Animal Dynamics, the British technology start-up and an Oxford University spin-out, has secured £6m in new funding to build autonomous military robots. Kindred Capital and Australian investment company Tanarra Capital were among the investors in a Series A funding round, which was led by Oxford Sciences Innovation (OSI).
The fund raised will be used to develop future products including its two current projects Skeeter, a miniature drone and an autonomous delivery drone known as Stork both inspired by design elements from nature.
Skeeter is a R&D project to build a small-scale Unmanned Aerial System (“UAS”), which Animal Dynamics is undertaking with the Defence Science and Technology Laboratory, or Dstl, which is part of the UK’s Ministry of Defence.
The Skeeter design takes inspiration from the body and movements of a dragonfly like agility in flight, high endurance and glide. The flapping wing propulsion has been chosen, as it enables gliding, is quiet, and is highly efficient making them particularly good at tolerating turbulent air.
The initial use for Skeeter is as a short-range surveillance platform, for situational awareness – with the ability to operate in high wind conditions and fly longer distances on lower power than existing small UAS. Skeeter is designed to extend the capability of small UAS, resulting in a vehicle that can operate in a greater range of conditions. Skeeter could be used in search and rescue, surveying, and agriculture as well.
Its vitals comprise-Length: 120mm, weight: less than 50g, noise: about the same as a dragonfly and speed: 45 km/h with multiple composites for materials used.
Animal Dynamics is also developing a range of unmanned aerial delivery vehicles called Stork, based on powered paraglide wing technology. It includes a range of vehicles:
ST 50 capable of carrying 30 kg and ST 150, capable of carrying 100kg. Further vehicles are planned, capable of carrying loads up to 3000kg.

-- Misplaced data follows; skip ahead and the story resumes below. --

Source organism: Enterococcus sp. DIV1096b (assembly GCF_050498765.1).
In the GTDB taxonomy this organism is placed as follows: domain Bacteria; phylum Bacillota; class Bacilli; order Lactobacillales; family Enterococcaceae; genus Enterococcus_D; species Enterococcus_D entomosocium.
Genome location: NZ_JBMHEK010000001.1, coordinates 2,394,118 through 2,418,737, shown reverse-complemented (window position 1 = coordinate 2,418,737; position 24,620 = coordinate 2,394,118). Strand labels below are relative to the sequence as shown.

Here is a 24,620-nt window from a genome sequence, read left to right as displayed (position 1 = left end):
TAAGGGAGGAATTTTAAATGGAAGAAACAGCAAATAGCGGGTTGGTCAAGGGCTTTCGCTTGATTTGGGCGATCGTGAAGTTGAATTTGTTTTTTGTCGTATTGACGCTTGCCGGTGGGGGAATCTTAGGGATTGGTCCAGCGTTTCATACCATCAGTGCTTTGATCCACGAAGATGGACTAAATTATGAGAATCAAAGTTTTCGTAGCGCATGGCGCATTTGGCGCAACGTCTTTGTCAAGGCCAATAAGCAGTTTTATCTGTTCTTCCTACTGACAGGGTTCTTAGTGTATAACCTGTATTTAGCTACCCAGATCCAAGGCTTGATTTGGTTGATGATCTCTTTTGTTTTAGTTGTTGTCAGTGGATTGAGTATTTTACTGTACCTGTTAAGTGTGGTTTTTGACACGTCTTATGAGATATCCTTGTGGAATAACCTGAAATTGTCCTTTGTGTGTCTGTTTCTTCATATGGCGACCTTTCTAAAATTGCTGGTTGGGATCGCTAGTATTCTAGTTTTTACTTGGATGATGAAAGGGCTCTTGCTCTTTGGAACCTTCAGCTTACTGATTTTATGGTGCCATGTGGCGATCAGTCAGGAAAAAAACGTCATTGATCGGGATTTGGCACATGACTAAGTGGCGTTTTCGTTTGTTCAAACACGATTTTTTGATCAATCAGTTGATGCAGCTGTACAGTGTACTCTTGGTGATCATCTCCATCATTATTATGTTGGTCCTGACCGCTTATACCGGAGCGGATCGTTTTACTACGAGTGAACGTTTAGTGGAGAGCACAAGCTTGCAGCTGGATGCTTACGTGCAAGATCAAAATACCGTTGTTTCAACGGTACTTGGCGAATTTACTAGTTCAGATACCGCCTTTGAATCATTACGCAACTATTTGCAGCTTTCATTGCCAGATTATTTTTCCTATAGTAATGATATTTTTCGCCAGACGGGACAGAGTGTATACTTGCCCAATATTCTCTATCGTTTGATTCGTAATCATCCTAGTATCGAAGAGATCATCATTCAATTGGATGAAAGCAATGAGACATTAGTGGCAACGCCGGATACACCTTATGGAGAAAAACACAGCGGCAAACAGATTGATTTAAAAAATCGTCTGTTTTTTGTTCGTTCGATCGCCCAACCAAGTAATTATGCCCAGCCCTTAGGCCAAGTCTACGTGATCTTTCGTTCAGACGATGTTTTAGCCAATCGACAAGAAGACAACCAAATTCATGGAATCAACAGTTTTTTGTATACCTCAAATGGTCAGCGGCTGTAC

Each system constitutes a canopy, a vehicle with landing gear and a power unit. The 50kg vehicle is powered by an electric motor. The larger vehicles are powered by internal combustion engines. Each unit has an autonomous guidance system, communications and camera.
- Short take-off and landing capability
- Autonomous guidance and navigation in both GPS and GPS-denied environments
- Low noise and radar signature, and can glide silently to target
- Long endurance, high efficiency, long range ST150 range over 100km; ST1800 over 300km
- Cost of the vehicle per kg delivery capacity is <1/10th of the capital cost of all other delivery systems; running costs are lower still
- The canopy is damage tolerant, and the vehicle has a graceful failsoft mode, gliding to a gentle landing in the rare event of catastrophic engine or systems failures
- It packs down small, is portable on a standard NATO pallet
- Vehicle mass between 20% and 30% of the potential payload mass.
- Capable of travelling 1- 300km at 70 km/h to a pre-set GPS location, depending on size (larger vehicles travel a greater distance)
- Stork could be used to supply medical equipment, food, fuel and vehicle parts from a Forward Operating Base to front-line users.
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